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MEDICAL INDUSTRY NEWS
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Agendia set to conduct groundbreaking cancer research

The Irvine-based biotech firm has partnered with two medical organizations to study tumor genetics in colorectal cancer.

by brandon russellPublished: June 13, 2011

Irvine-based molecular diagnostics company Agendia has teamed up with The University of Texas MD Anderson Cancer Center and the Netherlands Cancer Institute (NKI) in an effort to improve the diagnosis and treatment options for patients with colorectal cancer.

Under the new collaboration, the three organizations will study the unique patterns of gene and protein expression (the process by which information from a gene is used in the creation of a gene product) in a patient’s cancerous tumor, through the integration of genomic and proteomic technologies. What this will ultimately do is provide researchers with greater insight into why patients often have varied reactions to the same cancer treatment.

Colorectal cancer is reportedly one of the leading causes of cancer-related deaths throughout the world, with more than 1.2 million new cases a year. More than half of those who develop this cancer don’t survive.

"In MD Anderson and NKI, we have found not only experts in the fields of functional genomics, proteomics and clinical oncology, but also partners who share our commitment to putting the most effective tools in the hands of physicians and their patients to simplify difficult cancer decisions," said Dr. Bernhard Sixt, CEO of Agendia.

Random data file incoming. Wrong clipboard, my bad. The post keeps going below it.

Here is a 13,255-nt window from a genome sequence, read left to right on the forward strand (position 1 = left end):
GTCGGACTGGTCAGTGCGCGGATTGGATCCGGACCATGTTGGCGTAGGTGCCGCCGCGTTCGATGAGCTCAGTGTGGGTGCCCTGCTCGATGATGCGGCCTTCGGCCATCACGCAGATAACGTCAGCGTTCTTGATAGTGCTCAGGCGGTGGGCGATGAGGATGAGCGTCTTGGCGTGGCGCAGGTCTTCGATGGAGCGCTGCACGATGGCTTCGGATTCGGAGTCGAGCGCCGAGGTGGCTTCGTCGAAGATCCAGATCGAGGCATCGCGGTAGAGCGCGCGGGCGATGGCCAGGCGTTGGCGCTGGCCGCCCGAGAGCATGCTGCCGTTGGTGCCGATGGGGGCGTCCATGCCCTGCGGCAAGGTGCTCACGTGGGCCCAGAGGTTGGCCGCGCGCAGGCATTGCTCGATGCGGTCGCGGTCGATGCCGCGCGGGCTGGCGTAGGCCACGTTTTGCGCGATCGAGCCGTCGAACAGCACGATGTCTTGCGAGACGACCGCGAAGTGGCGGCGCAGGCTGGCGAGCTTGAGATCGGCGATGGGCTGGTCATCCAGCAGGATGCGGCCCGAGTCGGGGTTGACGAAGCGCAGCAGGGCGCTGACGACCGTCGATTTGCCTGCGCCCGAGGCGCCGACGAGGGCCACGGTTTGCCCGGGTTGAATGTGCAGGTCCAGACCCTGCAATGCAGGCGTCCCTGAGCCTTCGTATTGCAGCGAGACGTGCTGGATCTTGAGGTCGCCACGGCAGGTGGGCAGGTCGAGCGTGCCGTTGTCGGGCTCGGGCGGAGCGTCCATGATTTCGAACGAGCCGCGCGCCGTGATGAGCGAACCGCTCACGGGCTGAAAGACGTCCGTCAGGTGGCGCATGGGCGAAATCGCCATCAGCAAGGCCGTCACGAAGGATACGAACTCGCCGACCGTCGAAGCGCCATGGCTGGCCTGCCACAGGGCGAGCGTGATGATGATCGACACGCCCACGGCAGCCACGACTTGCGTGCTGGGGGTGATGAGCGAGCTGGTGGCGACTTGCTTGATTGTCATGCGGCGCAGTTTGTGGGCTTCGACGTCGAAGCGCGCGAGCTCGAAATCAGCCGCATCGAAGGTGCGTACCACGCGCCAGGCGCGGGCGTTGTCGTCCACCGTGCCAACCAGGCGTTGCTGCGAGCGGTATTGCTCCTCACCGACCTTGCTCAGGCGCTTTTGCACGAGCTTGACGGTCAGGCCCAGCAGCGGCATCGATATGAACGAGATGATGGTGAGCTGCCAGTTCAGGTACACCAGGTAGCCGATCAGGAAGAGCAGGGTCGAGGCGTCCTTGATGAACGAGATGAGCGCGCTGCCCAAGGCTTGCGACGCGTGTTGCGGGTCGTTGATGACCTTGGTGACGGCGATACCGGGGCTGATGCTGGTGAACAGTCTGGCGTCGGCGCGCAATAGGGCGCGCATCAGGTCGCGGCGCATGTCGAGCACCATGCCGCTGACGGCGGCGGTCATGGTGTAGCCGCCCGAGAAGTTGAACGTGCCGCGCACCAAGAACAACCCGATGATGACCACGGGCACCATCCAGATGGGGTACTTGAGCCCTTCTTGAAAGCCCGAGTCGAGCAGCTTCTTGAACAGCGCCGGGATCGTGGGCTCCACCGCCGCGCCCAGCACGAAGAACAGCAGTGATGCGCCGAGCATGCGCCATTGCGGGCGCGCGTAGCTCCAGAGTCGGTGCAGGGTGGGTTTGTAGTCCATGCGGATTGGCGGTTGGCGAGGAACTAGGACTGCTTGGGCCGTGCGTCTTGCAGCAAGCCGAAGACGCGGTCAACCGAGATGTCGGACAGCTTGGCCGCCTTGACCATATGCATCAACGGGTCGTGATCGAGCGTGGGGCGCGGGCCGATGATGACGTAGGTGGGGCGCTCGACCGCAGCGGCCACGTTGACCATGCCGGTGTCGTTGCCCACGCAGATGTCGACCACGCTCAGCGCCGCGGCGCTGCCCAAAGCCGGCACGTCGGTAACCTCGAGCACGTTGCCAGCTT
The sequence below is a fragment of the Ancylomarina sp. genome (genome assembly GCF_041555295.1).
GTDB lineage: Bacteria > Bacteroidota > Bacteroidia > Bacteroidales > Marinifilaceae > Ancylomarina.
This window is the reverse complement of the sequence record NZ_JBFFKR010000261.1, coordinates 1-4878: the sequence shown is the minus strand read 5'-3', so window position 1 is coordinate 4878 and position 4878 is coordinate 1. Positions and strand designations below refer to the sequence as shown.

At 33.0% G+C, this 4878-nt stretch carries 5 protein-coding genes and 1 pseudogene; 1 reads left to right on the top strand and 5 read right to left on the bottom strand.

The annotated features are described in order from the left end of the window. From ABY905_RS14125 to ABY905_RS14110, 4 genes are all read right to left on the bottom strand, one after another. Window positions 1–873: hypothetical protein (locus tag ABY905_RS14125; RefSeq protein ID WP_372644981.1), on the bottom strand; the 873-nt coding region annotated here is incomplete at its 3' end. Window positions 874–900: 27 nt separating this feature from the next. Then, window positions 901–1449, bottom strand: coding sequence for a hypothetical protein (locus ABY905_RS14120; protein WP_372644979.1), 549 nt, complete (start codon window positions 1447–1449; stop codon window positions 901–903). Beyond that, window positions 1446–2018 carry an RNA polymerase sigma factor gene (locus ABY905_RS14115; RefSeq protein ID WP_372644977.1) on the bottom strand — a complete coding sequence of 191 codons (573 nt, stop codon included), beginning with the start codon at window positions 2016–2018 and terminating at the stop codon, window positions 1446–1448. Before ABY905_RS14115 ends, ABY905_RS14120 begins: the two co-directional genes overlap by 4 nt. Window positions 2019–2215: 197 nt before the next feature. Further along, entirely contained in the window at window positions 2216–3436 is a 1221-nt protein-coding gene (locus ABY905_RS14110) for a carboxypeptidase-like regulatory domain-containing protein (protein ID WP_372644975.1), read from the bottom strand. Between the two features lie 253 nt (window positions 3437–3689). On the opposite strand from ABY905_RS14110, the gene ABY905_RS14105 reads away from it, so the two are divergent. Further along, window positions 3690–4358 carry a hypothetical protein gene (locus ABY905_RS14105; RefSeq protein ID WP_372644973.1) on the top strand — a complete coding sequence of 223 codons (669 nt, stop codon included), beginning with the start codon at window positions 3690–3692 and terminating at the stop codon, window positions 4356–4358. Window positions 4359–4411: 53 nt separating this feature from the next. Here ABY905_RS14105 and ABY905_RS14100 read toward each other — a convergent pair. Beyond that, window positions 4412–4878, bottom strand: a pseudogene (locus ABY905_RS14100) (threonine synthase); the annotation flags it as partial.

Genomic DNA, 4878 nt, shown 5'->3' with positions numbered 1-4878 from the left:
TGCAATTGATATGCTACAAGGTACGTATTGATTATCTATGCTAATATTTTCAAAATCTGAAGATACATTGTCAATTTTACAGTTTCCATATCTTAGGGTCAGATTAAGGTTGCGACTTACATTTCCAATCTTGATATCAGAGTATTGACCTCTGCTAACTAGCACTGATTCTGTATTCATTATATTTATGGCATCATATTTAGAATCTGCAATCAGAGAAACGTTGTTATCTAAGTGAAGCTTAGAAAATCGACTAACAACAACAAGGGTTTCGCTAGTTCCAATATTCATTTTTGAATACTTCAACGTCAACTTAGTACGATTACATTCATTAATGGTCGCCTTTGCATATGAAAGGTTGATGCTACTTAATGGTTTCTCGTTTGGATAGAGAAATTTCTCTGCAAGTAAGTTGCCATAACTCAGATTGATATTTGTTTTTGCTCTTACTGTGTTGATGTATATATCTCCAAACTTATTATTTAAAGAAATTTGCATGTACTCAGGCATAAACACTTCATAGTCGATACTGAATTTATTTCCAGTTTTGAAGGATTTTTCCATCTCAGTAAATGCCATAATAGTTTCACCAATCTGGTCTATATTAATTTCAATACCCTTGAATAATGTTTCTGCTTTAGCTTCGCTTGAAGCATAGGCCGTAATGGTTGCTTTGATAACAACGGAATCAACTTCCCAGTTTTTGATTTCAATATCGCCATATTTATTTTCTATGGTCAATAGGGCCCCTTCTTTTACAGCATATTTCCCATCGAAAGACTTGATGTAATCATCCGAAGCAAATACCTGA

Past medical research often focused on only one aspect of the cancer’s progression. Research performed by Agendia, the MD Anderson Cancer Center and NKI will analyze samples of the disease on multiple molecular levels.

Agendia will also conduct independent research of its colon-cancer-recurrence test, called ColoPrint, which may help to identify stage-two colon cancer patients who are either at a low or high risk of a disease recurrence. When applied in a clinical setting, Agendia’s ColoPrint potentially gives researchers and clinicians more reliable treatment options for patients with stage-two colon cancer.

"The unique structure of this consortium makes possible the rapid translation of results from research and discovery to the clinical setting that benefits patients sooner," said Dr. Scott Kopetz, principal investigator of this research consortium and assistant professor at MD Anderson’s Department of Gastrointestinal Medical Oncology.

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